One question asked of lieutenant governor candidates at a televised debate Monday night offered voters a clear distinction between the five candidates running for Hawaii’s second-highest elected office.

Would you send in the National Guard to protect construction of the Thirty Meter Telescope on the summit of Mauna Kea?

Yes, said state Sen. Jill Tokuda and Kauai Mayor Bernard Carvalho.

No, said former Board of Education member Kim Coco Iwamoto, state Sen. Josh Green and former lawmaker Will Espero.

“I would never treat people with that much disrespect in the Hawaiian community,” Green told Hawaii News Now anchor Mahealani Richardson, who moderated what was billed as a “Super Debate.”

The debate, at Kamehameha Schools and co-sponsored by the Office of Hawaiian Affairs, lasted three hours with the five lieutenant governor candidates taking up the first hour. Besides fielding questions from Hawaii News Now journalists, the candidates were put on the spot by Kamehameha students about the high cost of living and educational opportunities, among other things.

Five Democratic candidates running for lieutenant governor include, from left, former state Sen. Will Espero, Kauai Mayor Bernard Carvalho, state Sens. Jill Tokuda and Josh Green, and Kim Coco Iawamoto, a former state school board member. Screenshot: Hawaii News Now

While the candidates were definitive on where they stood on TMT construction, an issue that has split the Native Hawaiian community, they all dodged a question about whether they preferred David Ige or Colleen Hanabusa as governor.

They all said they could serve with either one.

“If I am honored and privileged to win, and if David Ige wins, I could run for governor in four years. If Colleen Hanabusa wins, I could run for governor in eight years. Either way it would give me an opportunity,” said Espero, who served in the Legislature for 19 years before retiring earlier this year.

The lieutenant governor is not a powerful position in state government and is largely seen as a stepping stone to higher office. Aside from taking over if the governor is out of state or incapacitated, the LG has the authority to grant name changes and process documents to convey public lands.

All five candidates vowed Monday night to change that perception as well as the reality. They used the question to define themselves to voters, each proposing to revamp the office along the lines of their own interests and strengths.

Tokuda suggested making the lieutenant governor the chair of the Board of Education. She described herself as a fighter who has had to make tough decisions both as the former Senate Ways and Means Committee chair and as a working mother in a multigenerational household.

Tokuda, who also chaired the Senate Education Committee for many years, called education the great equalizer and said the state can help Native Hawaiians by providing more access to affordable preschool.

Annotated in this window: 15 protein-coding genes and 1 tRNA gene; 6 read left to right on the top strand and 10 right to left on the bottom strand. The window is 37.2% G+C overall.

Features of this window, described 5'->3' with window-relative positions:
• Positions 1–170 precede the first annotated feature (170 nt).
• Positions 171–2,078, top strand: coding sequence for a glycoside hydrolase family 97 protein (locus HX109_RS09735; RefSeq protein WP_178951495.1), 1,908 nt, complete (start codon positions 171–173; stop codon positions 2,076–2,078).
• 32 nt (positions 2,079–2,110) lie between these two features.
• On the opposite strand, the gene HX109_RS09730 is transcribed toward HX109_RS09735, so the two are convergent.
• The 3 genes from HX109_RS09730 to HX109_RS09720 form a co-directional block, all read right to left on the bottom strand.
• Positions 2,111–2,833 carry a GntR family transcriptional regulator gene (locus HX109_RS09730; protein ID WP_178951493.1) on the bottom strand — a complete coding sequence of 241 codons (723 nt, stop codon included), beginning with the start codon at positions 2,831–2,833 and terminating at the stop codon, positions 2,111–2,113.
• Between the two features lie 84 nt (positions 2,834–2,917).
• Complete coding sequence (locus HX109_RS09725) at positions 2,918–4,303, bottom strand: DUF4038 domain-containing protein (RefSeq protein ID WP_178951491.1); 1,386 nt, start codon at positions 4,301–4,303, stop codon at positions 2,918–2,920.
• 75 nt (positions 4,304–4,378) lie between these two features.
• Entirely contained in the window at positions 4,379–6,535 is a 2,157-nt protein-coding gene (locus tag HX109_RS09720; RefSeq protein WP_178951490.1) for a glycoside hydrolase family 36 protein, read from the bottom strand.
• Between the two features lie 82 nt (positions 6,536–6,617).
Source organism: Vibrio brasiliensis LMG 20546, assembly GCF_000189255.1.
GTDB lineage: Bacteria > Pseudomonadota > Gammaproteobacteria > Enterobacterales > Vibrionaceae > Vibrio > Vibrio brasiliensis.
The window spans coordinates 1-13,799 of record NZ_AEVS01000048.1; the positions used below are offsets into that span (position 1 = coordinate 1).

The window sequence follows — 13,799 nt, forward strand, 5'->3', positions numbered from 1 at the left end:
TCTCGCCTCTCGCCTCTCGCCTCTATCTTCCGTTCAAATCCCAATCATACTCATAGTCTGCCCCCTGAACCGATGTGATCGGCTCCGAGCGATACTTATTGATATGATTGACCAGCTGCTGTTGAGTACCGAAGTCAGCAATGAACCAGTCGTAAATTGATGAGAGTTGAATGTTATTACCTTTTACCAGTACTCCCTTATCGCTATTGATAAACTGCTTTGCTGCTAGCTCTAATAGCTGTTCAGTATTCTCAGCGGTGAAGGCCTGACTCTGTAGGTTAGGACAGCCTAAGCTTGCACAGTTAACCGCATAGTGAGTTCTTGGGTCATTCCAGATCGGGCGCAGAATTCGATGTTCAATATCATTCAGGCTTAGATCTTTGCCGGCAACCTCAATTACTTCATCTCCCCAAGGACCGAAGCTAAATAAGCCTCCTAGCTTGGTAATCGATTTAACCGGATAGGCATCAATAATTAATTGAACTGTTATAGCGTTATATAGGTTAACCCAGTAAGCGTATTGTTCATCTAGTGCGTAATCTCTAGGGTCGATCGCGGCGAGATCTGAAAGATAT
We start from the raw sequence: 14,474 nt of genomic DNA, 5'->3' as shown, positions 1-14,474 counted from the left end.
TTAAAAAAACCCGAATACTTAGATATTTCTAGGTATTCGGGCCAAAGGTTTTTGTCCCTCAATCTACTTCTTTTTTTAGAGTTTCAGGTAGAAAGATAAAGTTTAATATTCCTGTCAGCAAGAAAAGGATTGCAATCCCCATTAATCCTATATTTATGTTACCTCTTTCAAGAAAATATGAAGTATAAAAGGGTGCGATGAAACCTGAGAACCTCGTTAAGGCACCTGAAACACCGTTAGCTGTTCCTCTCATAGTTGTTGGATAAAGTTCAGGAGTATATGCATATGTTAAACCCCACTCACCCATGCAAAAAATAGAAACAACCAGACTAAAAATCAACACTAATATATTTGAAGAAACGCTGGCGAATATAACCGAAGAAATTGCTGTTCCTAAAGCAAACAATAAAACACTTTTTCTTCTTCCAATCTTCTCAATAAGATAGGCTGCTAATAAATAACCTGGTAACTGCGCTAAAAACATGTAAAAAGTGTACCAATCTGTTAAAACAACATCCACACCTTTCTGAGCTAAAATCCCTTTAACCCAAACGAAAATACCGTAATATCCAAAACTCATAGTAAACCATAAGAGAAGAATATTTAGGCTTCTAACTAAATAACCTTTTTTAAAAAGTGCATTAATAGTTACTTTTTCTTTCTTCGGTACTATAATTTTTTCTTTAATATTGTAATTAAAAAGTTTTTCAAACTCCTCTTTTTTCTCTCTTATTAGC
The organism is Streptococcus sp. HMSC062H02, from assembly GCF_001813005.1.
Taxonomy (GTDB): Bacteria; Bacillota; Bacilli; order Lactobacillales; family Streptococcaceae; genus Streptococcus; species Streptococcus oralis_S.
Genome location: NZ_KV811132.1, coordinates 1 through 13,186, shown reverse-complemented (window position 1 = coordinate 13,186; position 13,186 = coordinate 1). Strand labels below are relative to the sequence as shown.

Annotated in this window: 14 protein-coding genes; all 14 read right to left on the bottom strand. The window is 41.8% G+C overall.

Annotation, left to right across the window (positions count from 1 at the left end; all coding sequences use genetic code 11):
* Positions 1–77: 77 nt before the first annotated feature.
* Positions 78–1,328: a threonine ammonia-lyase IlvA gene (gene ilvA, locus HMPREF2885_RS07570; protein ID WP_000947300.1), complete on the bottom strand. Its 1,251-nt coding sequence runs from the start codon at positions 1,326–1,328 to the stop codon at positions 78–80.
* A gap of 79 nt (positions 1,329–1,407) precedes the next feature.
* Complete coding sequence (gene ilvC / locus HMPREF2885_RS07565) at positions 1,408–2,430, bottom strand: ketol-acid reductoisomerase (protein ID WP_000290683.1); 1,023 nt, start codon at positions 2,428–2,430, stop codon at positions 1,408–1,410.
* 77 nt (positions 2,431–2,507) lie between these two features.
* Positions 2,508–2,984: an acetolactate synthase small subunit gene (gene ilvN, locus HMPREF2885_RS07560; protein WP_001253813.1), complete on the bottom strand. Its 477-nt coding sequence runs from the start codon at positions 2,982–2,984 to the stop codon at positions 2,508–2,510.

Green, an emergency room doctor, said that as lieutenant governor he would “take ownership of the homeless crisis and opioid epidemic.”

He put universal access to health care on the top of his priorities and pointed to his initiatives outside of the Legislature, including starting a health clinic in Chinatown, as examples of  his commitment to helping curb the state’s homeless crisis.

Iwamoto cited her own community outreach efforts, including coordinating free legal clinics in homeless shelters.

Iwamoto said Bernie Sanders inspired her campaign. She stressed the importance of collecting more taxes from corporations and short-term vacation rentals, and said the state should ensure that public employees make a living wage.

When asked about how he would address poverty and homelessness, Carvalho said he would replicate statewide an adolescent substance abuse treatment center launched on Kauai.

He jumped at each opportunity to respond to questions and repeatedly said he has “boots on the ground” experience, especially when it comes to disaster response.

Espero stressed the importance of community preparedness in response to natural disasters or emergencies.  

“At the community level, within your block, within your neighborhood, we need to do much more to make certain that if there is a problem or an emergency, the community can take care of itself until the professionals and the resources do come in,” he said.

To help Hawaii’s tourism-dependent economy, Espero said the state should support and promote local artists, who can offer visitors an attraction that doesn’t have the damaging effects large resorts have on the environment.

The former chair of the Housing Committee, Espero said the state needs to build more affordable housing and streamline the permitting process to allow developers to more easily build.

Candidates for Hawaii lieutenant governor lined up at Kamehameha Schools’ Kapalama campus for Hawaii News Now’s “Super Debate.” Screenshot: Hawaii News Now

Tokuda has raised more money than any of her Democratic competitors – $330,000 – in the last filing period, which covers the last six months of 2017. A substantial amount of her money – more than $30,000 – came from her colleagues in the Legislature, including powerful money committee chairs Sen. Donovan Dela Cruz and Rep. Sylvia Luke.

Green’s campaign brought in $206,591 during the same filing period; more recent campaign fundraising data won’t be available until July 12. Iwamoto, Espero and Carvalho lagged behind in fundraising.

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